Why We Need a Navajo Voice in Washington

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These are challenging times for political leaders across the United States, including tribal leaders in Arizona. With a persistently weak national economy, high health care costs, and trouble overseas it is imperative to have a tested leader in Congress who understands these challenges. 

Arizona’s tribal communities continue to suffer high unemployment, rampant poverty, and diminished opportunity. While political differences divide us, one common goal we should all have is to expand opportunity for our youth by improving their access to a quality education.

Born and raised on the Navajo Nation, I witnessed first-hand the many problems facing Native people. Despite our communities’ challenges, the value of education was instilled in me. After graduating from high school I went to the University of Arizona which opened many doors for me, intellectually and professionally.

I studied cellular and molecular biology, with aspirations to become a medical doctor, but soon developed a thirst for serving my community. I believe serving others is the best way to help other Native Americans succeed in Arizona and across this great country.

We all know the substandard social and economic statistics when it comes to Indian country and housing, health care and education.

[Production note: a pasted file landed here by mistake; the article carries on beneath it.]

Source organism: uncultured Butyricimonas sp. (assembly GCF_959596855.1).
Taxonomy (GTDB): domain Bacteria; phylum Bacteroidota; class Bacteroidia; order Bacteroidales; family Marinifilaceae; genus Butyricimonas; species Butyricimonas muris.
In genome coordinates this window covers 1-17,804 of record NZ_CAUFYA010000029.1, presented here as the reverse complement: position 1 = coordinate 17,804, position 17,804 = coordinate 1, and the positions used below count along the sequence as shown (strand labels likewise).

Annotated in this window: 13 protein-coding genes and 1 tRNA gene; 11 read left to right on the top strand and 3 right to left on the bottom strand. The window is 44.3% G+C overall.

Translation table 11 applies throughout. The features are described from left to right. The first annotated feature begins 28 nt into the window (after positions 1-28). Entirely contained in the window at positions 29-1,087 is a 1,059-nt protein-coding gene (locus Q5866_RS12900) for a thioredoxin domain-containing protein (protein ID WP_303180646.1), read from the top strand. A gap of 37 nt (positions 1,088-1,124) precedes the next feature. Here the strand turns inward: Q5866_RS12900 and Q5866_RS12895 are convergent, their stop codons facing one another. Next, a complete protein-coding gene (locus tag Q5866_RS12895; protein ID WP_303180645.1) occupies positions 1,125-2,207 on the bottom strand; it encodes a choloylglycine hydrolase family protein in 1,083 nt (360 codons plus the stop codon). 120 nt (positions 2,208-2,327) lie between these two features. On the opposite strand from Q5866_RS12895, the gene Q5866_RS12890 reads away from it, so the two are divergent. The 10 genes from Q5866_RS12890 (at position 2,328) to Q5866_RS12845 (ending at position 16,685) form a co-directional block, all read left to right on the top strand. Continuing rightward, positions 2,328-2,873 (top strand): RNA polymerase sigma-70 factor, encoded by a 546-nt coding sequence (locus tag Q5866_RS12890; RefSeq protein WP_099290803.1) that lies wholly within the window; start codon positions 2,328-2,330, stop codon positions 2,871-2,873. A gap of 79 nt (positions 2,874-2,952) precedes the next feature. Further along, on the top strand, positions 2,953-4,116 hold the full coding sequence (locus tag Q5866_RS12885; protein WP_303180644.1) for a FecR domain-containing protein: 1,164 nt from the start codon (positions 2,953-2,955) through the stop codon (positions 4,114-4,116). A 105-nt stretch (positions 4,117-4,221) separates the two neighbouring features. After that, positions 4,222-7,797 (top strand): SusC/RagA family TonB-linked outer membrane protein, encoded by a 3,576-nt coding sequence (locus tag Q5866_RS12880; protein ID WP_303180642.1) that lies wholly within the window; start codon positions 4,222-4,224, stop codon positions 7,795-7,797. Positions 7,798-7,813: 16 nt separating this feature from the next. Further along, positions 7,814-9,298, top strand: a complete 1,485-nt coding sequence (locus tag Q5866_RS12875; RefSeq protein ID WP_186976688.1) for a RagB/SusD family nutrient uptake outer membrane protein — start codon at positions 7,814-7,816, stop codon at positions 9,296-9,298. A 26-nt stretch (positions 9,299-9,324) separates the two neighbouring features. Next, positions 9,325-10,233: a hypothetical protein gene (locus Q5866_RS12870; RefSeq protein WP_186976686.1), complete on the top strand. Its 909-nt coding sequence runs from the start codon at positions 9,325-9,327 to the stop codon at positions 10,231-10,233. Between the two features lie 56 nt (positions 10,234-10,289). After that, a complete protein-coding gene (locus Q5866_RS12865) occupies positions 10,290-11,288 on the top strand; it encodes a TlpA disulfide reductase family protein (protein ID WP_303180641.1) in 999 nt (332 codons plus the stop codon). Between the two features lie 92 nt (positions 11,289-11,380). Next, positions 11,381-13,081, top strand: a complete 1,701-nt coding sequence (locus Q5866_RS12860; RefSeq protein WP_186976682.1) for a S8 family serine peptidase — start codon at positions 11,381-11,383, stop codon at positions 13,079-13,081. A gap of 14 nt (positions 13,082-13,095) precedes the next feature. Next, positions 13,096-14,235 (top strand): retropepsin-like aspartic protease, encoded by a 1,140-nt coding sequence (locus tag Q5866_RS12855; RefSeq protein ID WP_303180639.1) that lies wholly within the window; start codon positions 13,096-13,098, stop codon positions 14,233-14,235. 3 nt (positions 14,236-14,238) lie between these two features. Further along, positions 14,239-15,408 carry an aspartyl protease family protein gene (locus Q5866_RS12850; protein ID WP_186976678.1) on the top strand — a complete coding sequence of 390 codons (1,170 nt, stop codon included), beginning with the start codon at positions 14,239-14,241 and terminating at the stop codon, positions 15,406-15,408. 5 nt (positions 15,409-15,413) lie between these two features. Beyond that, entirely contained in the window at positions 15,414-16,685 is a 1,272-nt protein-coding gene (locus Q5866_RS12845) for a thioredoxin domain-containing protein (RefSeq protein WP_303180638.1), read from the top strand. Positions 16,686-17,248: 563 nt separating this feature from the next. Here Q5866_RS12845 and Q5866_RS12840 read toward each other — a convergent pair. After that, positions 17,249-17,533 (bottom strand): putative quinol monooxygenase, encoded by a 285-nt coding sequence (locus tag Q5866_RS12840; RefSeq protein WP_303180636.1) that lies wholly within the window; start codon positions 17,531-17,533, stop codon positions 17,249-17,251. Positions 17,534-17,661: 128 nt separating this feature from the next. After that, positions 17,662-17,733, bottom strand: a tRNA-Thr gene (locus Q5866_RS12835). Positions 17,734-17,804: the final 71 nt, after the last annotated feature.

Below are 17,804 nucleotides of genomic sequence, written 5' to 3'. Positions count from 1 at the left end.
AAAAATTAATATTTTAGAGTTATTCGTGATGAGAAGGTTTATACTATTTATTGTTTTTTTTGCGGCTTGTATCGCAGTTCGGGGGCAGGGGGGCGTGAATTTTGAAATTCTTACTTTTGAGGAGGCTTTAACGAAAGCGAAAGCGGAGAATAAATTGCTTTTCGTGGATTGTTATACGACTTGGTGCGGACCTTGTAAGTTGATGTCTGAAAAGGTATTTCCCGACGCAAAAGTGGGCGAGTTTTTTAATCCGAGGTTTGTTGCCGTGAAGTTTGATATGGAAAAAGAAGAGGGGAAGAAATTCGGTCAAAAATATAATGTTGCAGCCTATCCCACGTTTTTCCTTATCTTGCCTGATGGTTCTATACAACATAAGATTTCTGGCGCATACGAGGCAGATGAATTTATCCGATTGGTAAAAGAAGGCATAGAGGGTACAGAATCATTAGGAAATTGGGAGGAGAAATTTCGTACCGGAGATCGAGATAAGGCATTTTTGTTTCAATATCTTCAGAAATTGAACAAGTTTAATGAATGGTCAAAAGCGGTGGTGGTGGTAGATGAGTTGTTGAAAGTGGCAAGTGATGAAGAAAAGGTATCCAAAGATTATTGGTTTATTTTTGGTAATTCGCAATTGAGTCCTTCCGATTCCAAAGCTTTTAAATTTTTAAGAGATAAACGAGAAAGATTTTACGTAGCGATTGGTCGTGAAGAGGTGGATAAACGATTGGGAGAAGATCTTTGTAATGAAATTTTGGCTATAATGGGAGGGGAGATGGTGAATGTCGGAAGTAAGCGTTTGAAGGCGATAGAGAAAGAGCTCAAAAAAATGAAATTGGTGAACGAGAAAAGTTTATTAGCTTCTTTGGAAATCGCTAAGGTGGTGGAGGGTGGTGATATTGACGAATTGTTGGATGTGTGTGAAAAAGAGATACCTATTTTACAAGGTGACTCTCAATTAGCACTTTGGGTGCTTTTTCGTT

Even by those standards, two statistics released by the Arizona Department of Education are eye-popping: in Apache and Navajo Counties alone there are 23 failing schools. And on average, less than 10 percent of students on the Navajo Nation complete an undergraduate degree.

A wise person once observed that the definition of insanity is doing the same thing over and over again and expecting different results. Clearly, there is a need for some creative --- even unorthodox --- thinking when it comes to educating the children on the Navajo Nation and the kids of tribal communities in the State of Arizona.

Our kids deserve quality facilities, ample resources, bright and innovative teachers, and an environment that equips them for the 21st century economy. If they are to compete with not just other American young adults, but with people around the world, nothing less than this will be practically effective or acceptable to me.

All of this is why I am running for the open seat in Arizona’s 1st Congressional District. I believe that education reforms need to be centered around parental choice and local control. We need to have higher and achievable expectations for our children, teachers, and administrators. This starts with understanding our challenges and offering real solutions.

Carlyle Begay is a candidate for Arizona Congressional District One and an Arizona state senator (LD 7).